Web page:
The Future of the Beatles’ Ashram

The iconic Rishikesh ashram the Beatles stayed in during their 1968 sojourn is in a sad state of disarray. Now owned by the Indian government, the grounds are overgrown with weeds and have been looted by local villagers.

The Washington Post reports that Maggie O’Hara, a former actress, has submitted plans to turn the ashram into a home for 2,500 street children. The plans have stalled as O’Hara navigates through many layers of bureaucracy.

Photos of the Beatles during their spiritual journey at Rishikesh can be found here.


Muttontown Couple Found Guilty of Enslaving and Abusing Maids

Mahender and Varsha Sabhnani, the wealthy Long Island couple accused of enslaving and abusing their maids, were found guilty today on all 12 counts held against them.

Newsday describes quite a scene in the courtroom after the verdict was read. The entire Sabhnani family collectively lost it. Varsha and her daughter Dakshina fainted, daughter Pooja screamed for her Papa, and daughter Tina cried out, “We didn’t do anything to anybody. How could this happen to us?”

The Sabhnanis face up to forty years in prison.

Via ANNA at Sepia Mutiny: A link to the Sabhnanis’ fragrance company.

Lakshmi Tatma Goes Home

Lakshmi Tatma, the toddler born with eight limbs, was released from the hospital this weekend.

The Times of India begins their coverage with a cute, though awkwardly worded, anecdotal lede:

Ask Lakshmi where are her extra legs and hands and the two-year-old gives a bright smile. She gestures with her hands indicating they are ‘gone.’

Lakshmi’s future looks promising. Her doctors at Bangalore’s Sparsh Hospital believe that she will live a normal life.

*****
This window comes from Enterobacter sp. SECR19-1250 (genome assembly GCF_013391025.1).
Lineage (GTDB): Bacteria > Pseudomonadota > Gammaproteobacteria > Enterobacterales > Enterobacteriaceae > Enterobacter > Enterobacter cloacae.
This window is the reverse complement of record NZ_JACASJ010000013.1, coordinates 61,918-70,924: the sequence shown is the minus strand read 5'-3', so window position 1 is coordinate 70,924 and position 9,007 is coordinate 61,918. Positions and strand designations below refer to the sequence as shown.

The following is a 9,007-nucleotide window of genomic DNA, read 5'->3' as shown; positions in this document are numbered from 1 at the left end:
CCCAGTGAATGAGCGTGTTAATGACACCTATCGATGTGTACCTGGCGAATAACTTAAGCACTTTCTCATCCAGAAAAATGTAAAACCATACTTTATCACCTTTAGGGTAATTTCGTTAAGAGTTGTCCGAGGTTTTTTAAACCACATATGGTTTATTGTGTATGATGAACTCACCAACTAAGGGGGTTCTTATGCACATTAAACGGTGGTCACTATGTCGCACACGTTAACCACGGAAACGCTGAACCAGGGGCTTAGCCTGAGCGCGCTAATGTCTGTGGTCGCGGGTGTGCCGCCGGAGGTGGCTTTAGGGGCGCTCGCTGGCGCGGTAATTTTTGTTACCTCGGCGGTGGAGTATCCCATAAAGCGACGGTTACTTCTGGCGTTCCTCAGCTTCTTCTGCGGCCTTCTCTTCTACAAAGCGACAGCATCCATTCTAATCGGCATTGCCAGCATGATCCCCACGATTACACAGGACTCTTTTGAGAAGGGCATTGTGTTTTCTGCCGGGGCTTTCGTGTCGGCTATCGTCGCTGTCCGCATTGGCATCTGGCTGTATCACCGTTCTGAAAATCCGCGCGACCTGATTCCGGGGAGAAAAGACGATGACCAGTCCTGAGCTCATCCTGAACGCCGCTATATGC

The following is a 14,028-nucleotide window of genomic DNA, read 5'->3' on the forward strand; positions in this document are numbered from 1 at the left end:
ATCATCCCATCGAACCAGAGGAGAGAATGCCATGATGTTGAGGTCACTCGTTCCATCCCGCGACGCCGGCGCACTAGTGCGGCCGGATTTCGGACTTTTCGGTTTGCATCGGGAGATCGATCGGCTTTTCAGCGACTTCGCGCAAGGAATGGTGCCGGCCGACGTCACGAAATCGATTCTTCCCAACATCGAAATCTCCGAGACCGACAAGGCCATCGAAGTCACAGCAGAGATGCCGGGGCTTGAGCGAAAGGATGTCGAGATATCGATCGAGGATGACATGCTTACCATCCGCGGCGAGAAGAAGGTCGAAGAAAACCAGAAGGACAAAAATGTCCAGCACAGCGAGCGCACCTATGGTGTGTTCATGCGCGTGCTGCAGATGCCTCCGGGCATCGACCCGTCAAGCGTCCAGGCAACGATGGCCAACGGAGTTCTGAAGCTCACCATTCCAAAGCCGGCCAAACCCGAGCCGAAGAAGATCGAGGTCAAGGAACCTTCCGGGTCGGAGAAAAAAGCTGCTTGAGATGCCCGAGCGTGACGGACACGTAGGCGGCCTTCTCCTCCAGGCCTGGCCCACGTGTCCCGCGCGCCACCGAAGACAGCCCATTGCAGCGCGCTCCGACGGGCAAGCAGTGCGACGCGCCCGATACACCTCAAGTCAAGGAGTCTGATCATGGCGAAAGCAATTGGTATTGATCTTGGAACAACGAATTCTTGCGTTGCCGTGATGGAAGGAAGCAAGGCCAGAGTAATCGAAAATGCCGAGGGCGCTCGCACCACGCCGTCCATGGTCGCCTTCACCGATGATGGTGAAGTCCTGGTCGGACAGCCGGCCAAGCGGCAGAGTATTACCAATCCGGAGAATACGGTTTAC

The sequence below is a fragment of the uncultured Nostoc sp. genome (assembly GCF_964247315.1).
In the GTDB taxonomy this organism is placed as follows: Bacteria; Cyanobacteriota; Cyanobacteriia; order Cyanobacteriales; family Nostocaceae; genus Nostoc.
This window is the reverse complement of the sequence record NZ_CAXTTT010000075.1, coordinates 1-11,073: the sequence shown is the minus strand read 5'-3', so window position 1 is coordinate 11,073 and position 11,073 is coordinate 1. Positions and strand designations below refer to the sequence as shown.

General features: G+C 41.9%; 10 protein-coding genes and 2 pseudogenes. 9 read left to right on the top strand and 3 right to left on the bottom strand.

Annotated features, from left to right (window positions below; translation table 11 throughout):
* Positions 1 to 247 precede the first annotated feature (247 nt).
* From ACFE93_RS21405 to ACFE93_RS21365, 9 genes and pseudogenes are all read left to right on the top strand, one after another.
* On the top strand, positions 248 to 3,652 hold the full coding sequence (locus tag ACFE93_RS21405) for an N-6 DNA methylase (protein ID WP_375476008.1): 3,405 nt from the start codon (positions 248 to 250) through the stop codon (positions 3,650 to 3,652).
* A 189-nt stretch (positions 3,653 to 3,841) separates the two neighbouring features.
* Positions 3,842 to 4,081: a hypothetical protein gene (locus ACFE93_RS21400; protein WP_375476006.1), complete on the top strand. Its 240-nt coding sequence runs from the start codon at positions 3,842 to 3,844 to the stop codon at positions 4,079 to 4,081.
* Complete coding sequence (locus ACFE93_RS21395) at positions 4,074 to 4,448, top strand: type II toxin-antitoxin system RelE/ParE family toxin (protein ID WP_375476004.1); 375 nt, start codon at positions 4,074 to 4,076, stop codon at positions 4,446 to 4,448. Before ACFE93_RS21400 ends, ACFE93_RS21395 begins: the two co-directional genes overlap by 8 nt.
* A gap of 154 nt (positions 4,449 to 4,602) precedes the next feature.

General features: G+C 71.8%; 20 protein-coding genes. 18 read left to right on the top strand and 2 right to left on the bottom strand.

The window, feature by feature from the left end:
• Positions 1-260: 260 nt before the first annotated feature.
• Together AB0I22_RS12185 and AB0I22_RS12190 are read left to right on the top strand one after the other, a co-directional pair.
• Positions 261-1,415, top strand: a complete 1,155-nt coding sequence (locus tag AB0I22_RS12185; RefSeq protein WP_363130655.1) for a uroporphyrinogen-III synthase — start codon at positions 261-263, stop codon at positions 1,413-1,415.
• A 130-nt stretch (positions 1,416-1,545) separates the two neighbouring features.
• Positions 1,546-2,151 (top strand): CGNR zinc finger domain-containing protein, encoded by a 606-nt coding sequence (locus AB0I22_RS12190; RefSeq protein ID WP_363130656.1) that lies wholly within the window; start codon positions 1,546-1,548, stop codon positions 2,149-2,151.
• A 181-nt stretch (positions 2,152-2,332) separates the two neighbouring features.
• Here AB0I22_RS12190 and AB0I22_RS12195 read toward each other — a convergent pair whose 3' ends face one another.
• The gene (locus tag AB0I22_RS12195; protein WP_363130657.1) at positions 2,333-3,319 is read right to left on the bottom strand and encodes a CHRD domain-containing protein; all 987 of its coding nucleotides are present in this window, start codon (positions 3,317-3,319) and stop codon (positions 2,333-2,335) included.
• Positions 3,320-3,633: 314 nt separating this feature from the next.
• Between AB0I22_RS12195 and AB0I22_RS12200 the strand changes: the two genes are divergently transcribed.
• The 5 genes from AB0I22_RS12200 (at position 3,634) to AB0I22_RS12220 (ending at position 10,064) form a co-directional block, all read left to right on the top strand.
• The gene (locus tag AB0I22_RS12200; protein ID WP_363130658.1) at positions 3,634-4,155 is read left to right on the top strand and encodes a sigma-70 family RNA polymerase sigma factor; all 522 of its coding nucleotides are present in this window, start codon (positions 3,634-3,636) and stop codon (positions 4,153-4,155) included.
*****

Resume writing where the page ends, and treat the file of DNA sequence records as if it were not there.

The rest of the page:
There was another bit of happy news in the Times of India article. Lakshmi’s father Shambhu has promised to educate his daughter to the best of his ability. “Who knows, she might become a doctor or engineer tomorrow,” he said.

Delhi High Court Rules Women Can Be Bartenders

India’s Supreme Court has upheld a ruling that will allow women to become bartenders.

From the ruling (via The Hindu):

“Instead of prohibiting women’s employment in the bars altogether, the State should focus on factoring in ways through which unequal consequences of sex differences can be eliminated. It is [the] State’s duty to ensure circumstances of safety which inspire confidence in women to discharge the duty freely in accordance with the requirements of the profession they choose to follow,” said the Bench.

“It is to be borne in mind,” the Bench added, “that legislation with pronounced ‘protective discrimination’ aims, such as this one, potentially serves as double-edged swords. Strict scrutiny test should be employed while assessing the implications of this variety of legislation.”

Next up, a Bollywood version of Coyote Ugly?